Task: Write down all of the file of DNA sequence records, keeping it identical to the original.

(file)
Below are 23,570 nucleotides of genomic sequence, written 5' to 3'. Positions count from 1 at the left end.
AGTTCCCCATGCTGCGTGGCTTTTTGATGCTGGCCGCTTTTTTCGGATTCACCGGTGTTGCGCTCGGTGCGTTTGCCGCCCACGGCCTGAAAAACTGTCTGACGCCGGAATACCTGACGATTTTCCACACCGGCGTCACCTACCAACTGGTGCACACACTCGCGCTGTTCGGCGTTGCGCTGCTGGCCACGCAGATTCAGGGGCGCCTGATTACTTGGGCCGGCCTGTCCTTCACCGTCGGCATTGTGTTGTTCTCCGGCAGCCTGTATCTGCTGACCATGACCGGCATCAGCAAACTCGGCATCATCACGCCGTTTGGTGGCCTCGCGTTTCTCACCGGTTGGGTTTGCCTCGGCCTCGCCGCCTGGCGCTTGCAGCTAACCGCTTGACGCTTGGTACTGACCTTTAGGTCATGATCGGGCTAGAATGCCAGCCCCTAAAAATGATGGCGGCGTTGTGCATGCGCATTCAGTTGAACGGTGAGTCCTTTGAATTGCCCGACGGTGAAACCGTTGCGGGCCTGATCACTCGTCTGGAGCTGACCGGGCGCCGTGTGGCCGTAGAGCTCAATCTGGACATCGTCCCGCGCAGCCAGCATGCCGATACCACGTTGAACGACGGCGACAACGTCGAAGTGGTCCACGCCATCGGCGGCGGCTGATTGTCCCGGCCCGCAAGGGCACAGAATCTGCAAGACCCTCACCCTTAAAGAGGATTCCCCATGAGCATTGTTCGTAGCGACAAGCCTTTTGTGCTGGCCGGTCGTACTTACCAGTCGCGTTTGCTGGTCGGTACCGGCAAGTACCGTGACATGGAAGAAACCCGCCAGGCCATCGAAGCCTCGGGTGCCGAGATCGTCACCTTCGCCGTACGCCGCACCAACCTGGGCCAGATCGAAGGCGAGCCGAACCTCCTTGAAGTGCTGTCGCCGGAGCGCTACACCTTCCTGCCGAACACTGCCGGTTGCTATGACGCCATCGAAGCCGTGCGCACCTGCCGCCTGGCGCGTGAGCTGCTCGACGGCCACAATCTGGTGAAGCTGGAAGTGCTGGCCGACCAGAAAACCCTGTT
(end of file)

Below are 23,570 nucleotides of genomic sequence, written 5' to 3'. Positions count from 1 at the left end.
AGTTCCCCATGCTGCGTGGCTTTTTGATGCTGGCCGCTTTTTTCGGATTCACCGGTGTTGCGCTCGGTGCGTTTGCCGCCCACGGCCTGAAAAACTGTCTGACGCCGGAATACCTGACGATTTTCCACACCGGCGTCACCTACCAACTGGTGCACACACTCGCGCTGTTCGGCGTTGCGCTGCTGGCCACGCAGATTCAGGGGCGCCTGATTACTTGGGCCGGCCTGTCCTTCACCGTCGGCATTGTGTTGTTCTCCGGCAGCCTGTATCTGCTGACCATGACCGGCATCAGCAAACTCGGCATCATCACGCCGTTTGGTGGCCTCGCGTTTCTCACCGGTTGGGTTTGCCTCGGCCTCGCCGCCTGGCGCTTGCAGCTAACCGCTTGACGCTTGGTACTGACCTTTAGGTCATGATCGGGCTAGAATGCCAGCCCCTAAAAATGATGGCGGCGTTGTGCATGCGCATTCAGTTGAACGGTGAGTCCTTTGAATTGCCCGACGGTGAAACCGTTGCGGGCCTGATCACTCGTCTGGAGCTGACCGGGCGCCGTGTGGCCGTAGAGCTCAATCTGGACATCGTCCCGCGCAGCCAGCATGCCGATACCACGTTGAACGACGGCGACAACGTCGAAGTGGTCCACGCCATCGGCGGCGGCTGATTGTCCCGGCCCGCAAGGGCACAGAATCTGCAAGACCCTCACCCTTAAAGAGGATTCCCCATGAGCATTGTTCGTAGCGACAAGCCTTTTGTGCTGGCCGGTCGTACTTACCAGTCGCGTTTGCTGGTCGGTACCGGCAAGTACCGTGACATGGAAGAAACCCGCCAGGCCATCGAAGCCTCGGGTGCCGAGATCGTCACCTTCGCCGTACGCCGCACCAACCTGGGCCAGATCGAAGGCGAGCCGAACCTCCTTGAAGTGCTGTCGCCGGAGCGCTACACCTTCCTGCCGAACACTGCCGGTTGCTATGACGCCATCGAAGCCGTGCGCACCTGCCGCCTGGCGCGTGAGCTGCTCGACGGCCACAATCTGGTGAAGCTGGAAGTGCTGGCCGACCAGAAAACCCTGTT